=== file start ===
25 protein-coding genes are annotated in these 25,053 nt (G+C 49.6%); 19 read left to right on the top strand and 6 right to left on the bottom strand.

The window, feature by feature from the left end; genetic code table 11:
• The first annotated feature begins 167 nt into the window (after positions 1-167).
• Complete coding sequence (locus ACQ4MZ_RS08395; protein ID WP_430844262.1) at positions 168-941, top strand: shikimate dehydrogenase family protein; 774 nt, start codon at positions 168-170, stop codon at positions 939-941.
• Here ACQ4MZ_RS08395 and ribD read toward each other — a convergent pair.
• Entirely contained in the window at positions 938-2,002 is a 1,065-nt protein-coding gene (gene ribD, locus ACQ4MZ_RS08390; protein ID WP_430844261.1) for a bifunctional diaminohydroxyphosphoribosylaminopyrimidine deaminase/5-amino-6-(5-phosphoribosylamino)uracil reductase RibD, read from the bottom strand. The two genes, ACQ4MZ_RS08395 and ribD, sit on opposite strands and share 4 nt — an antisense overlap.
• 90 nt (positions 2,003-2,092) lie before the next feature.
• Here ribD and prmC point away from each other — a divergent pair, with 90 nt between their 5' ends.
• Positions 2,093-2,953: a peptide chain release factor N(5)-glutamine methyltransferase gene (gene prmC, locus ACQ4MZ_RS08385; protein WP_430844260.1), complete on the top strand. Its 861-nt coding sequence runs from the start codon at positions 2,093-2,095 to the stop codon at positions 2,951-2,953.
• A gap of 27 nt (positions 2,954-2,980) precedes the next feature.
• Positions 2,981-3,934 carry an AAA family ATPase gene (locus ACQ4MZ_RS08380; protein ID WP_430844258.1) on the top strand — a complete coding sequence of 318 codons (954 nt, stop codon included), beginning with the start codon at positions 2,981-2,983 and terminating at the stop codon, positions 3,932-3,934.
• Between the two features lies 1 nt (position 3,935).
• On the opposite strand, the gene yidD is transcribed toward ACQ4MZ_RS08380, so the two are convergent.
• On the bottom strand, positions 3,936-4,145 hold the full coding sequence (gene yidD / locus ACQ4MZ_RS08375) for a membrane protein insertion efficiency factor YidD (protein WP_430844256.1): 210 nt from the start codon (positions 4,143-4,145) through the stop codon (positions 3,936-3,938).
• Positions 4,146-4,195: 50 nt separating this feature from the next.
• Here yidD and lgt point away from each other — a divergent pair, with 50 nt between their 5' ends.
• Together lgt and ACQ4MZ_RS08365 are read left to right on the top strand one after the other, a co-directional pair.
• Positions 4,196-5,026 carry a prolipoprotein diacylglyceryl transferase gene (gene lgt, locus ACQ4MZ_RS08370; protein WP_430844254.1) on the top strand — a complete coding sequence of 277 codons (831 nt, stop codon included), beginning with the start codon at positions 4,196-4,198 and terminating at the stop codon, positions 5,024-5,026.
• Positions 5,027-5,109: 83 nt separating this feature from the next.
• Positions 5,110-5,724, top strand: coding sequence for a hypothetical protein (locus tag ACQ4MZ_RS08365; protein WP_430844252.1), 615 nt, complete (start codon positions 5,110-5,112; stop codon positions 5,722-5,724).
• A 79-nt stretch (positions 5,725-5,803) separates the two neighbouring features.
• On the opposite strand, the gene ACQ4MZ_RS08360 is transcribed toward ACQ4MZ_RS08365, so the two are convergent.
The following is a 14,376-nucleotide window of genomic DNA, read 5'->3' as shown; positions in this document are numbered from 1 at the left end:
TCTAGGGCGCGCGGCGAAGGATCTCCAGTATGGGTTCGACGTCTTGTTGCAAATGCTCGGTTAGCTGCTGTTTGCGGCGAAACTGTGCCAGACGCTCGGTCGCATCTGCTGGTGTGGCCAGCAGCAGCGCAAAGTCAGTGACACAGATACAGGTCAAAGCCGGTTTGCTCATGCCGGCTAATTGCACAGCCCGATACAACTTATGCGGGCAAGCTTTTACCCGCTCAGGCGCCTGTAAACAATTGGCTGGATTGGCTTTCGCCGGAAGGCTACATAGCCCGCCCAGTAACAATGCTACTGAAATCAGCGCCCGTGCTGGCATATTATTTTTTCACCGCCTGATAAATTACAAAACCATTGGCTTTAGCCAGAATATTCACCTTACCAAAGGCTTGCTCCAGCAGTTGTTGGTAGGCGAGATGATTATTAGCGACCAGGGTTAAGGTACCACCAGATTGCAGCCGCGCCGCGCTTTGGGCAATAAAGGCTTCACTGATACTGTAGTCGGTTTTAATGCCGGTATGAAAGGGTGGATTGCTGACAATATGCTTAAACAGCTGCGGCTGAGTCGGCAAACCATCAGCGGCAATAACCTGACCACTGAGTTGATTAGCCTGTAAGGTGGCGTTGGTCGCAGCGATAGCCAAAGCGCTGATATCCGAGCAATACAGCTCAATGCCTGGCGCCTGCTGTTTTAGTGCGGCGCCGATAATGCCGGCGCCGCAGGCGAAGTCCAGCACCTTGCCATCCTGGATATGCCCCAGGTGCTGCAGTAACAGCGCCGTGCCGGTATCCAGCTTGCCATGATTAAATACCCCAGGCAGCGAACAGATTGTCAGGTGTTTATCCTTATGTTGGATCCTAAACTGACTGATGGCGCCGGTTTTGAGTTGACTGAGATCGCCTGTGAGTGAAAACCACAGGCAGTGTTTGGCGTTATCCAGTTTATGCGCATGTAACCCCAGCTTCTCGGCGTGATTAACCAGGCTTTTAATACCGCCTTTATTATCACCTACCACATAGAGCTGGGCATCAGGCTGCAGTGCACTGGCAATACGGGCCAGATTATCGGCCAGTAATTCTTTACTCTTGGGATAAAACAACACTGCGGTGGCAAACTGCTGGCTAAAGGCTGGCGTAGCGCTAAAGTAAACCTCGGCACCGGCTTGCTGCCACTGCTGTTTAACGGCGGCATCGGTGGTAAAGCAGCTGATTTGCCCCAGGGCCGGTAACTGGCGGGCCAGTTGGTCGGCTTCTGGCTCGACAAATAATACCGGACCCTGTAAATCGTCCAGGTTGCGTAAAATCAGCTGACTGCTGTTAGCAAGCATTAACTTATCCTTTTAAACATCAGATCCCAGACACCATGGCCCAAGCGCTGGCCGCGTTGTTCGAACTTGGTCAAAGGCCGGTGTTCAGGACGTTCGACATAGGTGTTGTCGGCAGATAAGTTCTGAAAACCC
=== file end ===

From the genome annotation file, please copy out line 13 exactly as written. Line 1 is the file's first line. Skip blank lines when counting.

• On the opposite strand, the gene yidD is transcribed toward ACQ4MZ_RS08380, so the two are convergent.